Secret Invasion '64
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The story of British Intelligence using criminals to work behind enemy lines in Yugoslavia during World War II.System Requirements:Running Time: 95 minutesFormat: DVD MOVIE Genre: DRAMA/CLASSICS Rating: NR UPC: 883904106418 Manufacturer No: M110641
Roger Corman's 1964 The Secret Invasion is a variation on the theme of misfits pooling dark skills to help defeat the Nazi menace in World War II. A fun drama with many of Corman's shoestring-budget trademarks (stock film footage, creative if not always careful use of lighting to match shots), The Secret Invasion stars a number of familiar faces with eclectic star power. Stewart Granger plays a British officer who builds a team out of a handful of skilled criminals freed from various prisons, with the purpose of sending them on a dangerous, undercover mission. (The Secret Invasion was released three years before the similar-sounding The Dirty Dozen.) Among his shady underlings is an expert forger (Edd Byrnes, never a hair out of place), a demolitions expert (Mickey Rooney in a somewhat annoying, too-sprightly performance as an Irish kook), a moody assassin (Henry Silva), an ace impersonator (William Campbell, brother of the film's writer, R. Wright Campbell), and the story's most charismatic figure, a renaissance genius who quickly becomes the team's chief strategist (Raf Vallone).
The group's intent is to rescue an Italian general from the Germans in a very charming, coastal town. The effort forces the reluctant good guys to sustain much brutality from the enemy, and watching while psychological pressures turn some of their more self-centered members into heroes while more damaged participants become doomstruck zombies. Corman juggles the particulars of an extended, chaotic fight scene in the film's final minutes, demonstrating his prowess with no-fuss action shooting and cutting. But its the film's air of tragedy and irony that ultimately lingers, wiping away any self-congratulatory cleverness from the impossible-mission plot. --Tom Keogh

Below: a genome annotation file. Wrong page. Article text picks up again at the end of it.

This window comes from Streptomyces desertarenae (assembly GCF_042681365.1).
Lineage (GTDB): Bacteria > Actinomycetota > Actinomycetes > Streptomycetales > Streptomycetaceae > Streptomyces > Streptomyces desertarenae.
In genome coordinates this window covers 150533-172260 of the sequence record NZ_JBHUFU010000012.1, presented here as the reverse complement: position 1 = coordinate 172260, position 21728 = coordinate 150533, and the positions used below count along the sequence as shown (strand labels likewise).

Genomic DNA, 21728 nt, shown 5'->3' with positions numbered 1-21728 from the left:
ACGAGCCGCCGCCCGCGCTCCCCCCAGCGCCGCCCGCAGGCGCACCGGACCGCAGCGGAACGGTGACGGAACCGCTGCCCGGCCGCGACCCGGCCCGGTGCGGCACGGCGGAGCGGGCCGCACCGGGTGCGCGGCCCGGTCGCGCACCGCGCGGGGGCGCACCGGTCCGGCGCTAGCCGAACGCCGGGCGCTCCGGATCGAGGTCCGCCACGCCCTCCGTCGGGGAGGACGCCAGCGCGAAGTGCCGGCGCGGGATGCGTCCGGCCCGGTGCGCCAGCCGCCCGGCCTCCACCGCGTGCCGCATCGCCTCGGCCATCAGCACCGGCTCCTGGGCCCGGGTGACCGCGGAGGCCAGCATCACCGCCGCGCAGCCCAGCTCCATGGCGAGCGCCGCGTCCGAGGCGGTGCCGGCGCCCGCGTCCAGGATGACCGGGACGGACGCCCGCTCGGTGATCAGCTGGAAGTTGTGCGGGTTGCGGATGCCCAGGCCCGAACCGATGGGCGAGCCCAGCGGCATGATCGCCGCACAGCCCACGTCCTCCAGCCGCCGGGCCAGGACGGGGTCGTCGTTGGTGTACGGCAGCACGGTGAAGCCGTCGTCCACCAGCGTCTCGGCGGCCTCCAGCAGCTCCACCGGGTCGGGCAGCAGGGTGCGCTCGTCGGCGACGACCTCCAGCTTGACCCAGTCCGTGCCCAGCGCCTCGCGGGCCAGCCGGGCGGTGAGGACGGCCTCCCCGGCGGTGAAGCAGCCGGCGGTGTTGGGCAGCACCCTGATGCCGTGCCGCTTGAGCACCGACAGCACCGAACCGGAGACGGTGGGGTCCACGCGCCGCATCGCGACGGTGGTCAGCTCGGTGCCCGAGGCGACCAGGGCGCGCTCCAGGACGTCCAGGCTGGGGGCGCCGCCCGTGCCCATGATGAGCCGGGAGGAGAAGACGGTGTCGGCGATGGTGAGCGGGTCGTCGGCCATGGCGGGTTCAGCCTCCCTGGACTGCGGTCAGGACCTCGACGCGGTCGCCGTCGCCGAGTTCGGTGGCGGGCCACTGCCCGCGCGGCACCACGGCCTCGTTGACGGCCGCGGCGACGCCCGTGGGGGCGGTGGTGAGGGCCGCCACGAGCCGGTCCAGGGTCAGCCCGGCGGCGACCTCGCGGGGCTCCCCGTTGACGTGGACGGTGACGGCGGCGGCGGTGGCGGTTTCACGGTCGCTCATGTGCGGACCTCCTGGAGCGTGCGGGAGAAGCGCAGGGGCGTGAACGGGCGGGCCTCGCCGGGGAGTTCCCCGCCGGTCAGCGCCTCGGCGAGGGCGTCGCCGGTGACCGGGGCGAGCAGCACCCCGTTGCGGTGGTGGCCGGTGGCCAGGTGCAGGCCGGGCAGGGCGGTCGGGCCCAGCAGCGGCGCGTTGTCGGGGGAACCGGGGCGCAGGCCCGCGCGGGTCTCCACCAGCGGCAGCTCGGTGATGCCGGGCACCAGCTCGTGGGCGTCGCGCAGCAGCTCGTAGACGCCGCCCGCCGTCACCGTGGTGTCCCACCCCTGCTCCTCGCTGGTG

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an exciting story, colorful characters, and gorgeous location photography
in Dubrovnik, Croatia. One of the big pleasures is seeing how the five
criminal "experts" (and their British Army commander) each make a choice
to sacrifice for the mission, and thus for a free world. The formerly
selfish reprobates learn to care, and become genuine heroes. But in the
final view, there is really no glory or satisfaction, just a bloody job
accomplished at a terrible cost, as in any war.
Most recent customer reviews
Nothing makes sense in The Secret Invasion (1964).Read more